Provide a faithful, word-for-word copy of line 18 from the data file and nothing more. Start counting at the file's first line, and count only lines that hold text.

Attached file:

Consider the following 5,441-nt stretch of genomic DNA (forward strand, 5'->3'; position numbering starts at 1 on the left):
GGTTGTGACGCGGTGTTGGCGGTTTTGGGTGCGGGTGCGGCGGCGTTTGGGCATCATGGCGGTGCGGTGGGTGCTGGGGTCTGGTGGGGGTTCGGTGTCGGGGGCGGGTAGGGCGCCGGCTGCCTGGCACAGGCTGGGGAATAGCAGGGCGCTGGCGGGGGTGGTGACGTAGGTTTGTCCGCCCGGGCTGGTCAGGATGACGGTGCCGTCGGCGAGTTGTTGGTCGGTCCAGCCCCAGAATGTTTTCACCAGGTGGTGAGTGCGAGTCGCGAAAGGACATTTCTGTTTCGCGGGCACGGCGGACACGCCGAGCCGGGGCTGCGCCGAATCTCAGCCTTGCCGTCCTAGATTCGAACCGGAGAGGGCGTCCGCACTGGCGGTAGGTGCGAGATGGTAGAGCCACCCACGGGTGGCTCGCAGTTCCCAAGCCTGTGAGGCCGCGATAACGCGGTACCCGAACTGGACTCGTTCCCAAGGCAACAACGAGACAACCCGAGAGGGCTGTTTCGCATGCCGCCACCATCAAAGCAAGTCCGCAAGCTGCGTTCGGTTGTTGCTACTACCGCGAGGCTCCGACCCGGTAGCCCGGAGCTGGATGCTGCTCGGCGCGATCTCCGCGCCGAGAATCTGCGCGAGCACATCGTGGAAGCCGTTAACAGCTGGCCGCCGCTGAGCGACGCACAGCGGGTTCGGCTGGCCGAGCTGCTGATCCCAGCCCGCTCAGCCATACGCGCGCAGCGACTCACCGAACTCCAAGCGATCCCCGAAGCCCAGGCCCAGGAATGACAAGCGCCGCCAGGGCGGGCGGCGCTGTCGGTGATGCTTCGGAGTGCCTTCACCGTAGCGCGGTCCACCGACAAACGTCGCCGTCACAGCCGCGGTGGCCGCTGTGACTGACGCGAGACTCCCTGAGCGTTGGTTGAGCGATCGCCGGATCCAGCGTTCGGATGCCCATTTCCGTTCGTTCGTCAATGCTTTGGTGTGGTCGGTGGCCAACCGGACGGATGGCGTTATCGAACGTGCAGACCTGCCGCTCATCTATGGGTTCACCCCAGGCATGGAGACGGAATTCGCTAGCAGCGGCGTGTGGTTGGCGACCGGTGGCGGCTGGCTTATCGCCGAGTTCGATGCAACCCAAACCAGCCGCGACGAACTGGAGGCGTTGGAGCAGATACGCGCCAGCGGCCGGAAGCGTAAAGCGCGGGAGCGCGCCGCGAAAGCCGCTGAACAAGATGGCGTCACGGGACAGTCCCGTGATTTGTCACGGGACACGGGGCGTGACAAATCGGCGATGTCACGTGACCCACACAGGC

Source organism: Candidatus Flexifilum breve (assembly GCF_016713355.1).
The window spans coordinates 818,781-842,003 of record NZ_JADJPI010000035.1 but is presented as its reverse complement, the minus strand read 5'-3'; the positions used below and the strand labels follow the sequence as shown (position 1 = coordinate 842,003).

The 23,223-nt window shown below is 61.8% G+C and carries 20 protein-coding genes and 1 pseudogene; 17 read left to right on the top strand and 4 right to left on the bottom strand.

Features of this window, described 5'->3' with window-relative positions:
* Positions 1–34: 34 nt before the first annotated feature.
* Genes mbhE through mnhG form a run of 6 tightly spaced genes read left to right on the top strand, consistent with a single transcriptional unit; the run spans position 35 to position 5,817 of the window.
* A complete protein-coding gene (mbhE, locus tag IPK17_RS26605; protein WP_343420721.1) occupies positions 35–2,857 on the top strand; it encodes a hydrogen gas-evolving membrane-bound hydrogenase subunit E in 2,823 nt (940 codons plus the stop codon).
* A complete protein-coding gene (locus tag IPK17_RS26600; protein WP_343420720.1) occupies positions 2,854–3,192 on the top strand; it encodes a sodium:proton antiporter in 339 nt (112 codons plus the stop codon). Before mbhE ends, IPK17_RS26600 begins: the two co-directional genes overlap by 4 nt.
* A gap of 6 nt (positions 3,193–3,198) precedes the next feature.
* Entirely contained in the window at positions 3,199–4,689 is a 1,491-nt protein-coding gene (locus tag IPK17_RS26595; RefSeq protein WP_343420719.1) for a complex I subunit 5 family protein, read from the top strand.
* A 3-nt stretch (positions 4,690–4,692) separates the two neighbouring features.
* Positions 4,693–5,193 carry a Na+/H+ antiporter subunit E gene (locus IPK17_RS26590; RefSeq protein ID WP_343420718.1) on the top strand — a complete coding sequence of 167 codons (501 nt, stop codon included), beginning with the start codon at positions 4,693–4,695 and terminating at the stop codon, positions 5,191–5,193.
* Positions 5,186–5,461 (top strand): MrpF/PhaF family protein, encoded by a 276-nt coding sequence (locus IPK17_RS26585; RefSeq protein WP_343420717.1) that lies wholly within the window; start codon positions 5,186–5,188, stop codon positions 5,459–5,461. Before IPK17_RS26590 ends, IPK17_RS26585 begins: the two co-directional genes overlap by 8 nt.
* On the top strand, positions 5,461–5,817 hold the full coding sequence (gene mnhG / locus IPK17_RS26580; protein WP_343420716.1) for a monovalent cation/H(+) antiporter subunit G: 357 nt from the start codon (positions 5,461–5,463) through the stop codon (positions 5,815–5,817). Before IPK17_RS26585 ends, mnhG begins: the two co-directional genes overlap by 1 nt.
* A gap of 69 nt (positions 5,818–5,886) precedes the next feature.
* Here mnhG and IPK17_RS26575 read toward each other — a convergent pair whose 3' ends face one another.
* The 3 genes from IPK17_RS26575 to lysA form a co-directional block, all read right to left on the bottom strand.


* Here mnhG and IPK17_RS26575 read toward each other — a convergent pair whose 3' ends face one another.